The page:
DIANNE BUTLER OUT OF THE BOX
TED Danson. The only reason you need to watch Bored to Death. To watch anything, basically. How unreal was he in Damages? He’ll still be in it, I’d say. They’re going again. His role might involve him in an orange jumpsuit having narrow food handed to him through a slit in a door but still, better than no Ted Danson at all.
He is vastly different in Bored to Death. Still half insane, but in a self-indulgent, I miss the ’ 80s kind of way. He plays a publisher named George Christopher, and he’s one of those old, desperate men you see who hang around kids half their age in a vain bid to stay young.
It’s not all one-way traffic though, he’s always dispensing valuable advice only old people have access to. Such as a little failure is good for you, it’ll give your face some texture.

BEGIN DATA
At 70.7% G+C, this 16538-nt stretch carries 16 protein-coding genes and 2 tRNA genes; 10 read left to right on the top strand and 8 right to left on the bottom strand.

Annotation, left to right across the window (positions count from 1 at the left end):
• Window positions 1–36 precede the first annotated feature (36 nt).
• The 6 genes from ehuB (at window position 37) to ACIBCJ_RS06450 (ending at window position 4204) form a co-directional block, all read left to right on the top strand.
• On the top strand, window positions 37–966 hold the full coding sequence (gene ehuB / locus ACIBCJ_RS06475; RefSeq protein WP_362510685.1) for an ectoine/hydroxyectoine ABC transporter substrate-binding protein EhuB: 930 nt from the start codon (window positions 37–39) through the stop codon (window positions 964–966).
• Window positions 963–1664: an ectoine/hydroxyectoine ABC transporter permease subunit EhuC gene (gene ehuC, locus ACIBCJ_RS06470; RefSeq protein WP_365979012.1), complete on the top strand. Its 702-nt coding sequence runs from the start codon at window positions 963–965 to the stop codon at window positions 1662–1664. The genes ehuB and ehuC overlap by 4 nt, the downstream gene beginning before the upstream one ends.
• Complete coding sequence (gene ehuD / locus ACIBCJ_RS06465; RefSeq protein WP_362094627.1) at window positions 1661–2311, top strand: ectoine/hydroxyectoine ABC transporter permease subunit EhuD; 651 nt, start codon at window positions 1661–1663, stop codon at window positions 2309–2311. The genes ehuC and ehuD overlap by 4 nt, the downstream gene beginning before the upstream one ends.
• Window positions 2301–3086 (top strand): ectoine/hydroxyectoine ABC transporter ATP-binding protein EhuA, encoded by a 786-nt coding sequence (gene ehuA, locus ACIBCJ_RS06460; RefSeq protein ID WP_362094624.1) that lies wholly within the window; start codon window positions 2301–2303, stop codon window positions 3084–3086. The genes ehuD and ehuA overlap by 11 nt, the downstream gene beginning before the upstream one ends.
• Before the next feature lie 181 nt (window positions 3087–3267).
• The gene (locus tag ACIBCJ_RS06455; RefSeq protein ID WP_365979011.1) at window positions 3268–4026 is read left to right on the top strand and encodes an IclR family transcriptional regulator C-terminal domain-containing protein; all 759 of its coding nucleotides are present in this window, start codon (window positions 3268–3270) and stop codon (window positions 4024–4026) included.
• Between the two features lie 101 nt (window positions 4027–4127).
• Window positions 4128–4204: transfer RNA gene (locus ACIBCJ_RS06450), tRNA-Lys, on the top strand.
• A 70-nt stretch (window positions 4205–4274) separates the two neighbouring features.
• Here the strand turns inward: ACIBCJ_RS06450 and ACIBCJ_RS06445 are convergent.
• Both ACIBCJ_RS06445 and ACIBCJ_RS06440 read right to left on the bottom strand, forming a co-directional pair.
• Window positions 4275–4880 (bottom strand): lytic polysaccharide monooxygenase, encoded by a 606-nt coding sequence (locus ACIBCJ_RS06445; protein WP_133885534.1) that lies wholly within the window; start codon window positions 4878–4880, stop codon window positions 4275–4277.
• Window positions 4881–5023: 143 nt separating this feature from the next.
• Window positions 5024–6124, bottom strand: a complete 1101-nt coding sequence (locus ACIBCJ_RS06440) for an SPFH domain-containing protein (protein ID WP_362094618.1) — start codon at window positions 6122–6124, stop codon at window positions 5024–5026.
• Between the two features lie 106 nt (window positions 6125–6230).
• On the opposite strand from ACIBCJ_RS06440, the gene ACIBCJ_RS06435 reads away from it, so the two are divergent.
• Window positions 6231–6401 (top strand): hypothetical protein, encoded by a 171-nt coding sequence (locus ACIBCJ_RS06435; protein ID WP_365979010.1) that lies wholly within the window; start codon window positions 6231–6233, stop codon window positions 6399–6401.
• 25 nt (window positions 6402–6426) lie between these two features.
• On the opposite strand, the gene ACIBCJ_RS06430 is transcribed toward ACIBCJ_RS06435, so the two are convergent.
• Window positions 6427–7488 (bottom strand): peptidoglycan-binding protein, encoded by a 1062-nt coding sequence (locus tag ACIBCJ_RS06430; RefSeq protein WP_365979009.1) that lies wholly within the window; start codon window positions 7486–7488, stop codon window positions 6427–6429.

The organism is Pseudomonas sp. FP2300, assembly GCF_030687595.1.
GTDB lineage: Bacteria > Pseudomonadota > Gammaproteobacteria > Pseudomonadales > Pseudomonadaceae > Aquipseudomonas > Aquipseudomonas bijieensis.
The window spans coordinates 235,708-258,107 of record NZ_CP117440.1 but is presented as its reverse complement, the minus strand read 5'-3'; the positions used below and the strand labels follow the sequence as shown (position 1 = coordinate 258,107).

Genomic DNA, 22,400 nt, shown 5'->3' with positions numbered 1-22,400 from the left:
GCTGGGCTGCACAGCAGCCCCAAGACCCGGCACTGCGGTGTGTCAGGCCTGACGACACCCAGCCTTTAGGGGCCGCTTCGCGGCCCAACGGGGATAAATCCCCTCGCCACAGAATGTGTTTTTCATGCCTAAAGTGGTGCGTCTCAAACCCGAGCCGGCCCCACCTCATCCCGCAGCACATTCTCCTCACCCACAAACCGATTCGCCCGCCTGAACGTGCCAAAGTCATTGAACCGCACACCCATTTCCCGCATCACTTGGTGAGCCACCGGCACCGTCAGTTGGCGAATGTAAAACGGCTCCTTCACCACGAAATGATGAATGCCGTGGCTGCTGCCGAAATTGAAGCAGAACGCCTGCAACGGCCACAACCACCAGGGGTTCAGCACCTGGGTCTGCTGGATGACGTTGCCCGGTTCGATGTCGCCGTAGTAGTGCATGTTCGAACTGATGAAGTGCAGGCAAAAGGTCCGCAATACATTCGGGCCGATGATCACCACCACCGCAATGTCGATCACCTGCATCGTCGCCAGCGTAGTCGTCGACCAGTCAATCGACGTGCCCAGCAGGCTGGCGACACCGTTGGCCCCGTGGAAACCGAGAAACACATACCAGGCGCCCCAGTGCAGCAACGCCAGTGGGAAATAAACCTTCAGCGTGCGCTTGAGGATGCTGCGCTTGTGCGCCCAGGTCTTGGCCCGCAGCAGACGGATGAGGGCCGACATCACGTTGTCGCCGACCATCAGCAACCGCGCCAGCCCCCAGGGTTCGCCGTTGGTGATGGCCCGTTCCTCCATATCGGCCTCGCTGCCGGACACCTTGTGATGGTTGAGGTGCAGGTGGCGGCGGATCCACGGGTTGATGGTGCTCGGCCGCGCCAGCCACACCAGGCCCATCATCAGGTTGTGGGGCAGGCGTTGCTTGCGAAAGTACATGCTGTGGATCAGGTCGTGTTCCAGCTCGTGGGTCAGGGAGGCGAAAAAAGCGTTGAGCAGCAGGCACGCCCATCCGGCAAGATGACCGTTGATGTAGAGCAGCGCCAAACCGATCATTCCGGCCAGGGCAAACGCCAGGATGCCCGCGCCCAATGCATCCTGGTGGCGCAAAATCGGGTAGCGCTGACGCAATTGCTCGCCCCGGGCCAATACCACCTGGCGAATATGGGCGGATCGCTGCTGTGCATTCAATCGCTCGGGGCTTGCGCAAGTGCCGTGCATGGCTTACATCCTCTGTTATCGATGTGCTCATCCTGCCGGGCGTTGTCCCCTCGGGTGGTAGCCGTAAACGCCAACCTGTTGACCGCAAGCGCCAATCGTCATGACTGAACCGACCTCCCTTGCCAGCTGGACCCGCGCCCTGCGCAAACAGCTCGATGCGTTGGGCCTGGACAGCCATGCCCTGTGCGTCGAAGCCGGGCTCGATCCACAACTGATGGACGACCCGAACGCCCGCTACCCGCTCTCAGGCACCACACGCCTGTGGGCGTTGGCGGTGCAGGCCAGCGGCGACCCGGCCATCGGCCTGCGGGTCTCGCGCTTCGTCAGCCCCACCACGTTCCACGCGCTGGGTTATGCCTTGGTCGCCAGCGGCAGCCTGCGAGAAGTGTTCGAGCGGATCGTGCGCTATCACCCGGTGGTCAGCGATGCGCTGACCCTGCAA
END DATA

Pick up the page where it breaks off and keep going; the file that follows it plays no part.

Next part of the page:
George’s magazine is now controlled by Christians who pray before board meetings, and as alarmed as he is about this, George has always been adaptable. But he’s not the star of the show here, it’s Jonathan. Played by Jason Schwartzman who is fantastic. Jonathan’s a freelance writer and also a
Vastly different: Ted Danson. private eye. Some of the cases he gets are just idiotic.
This is a rare series — the look of it, the detective part of it, feels as film noir as anything you’ll see on television.
There’s a fantastic scene tonight where he has to go to a sex dungeon and there’s an incident and he ends up running through New York wearing an S&M suit. And then turns up at George’s office just as the prayer is happening. Jonathan also has a best friend who is useless to him when he needs help.
His name’s Ray and he’s Zach Galifianakis who was Alan, Tracy’s brother, with the beard, in The Hangover. Bored to Death Showcase, Foxtel/Austar, 7.30pm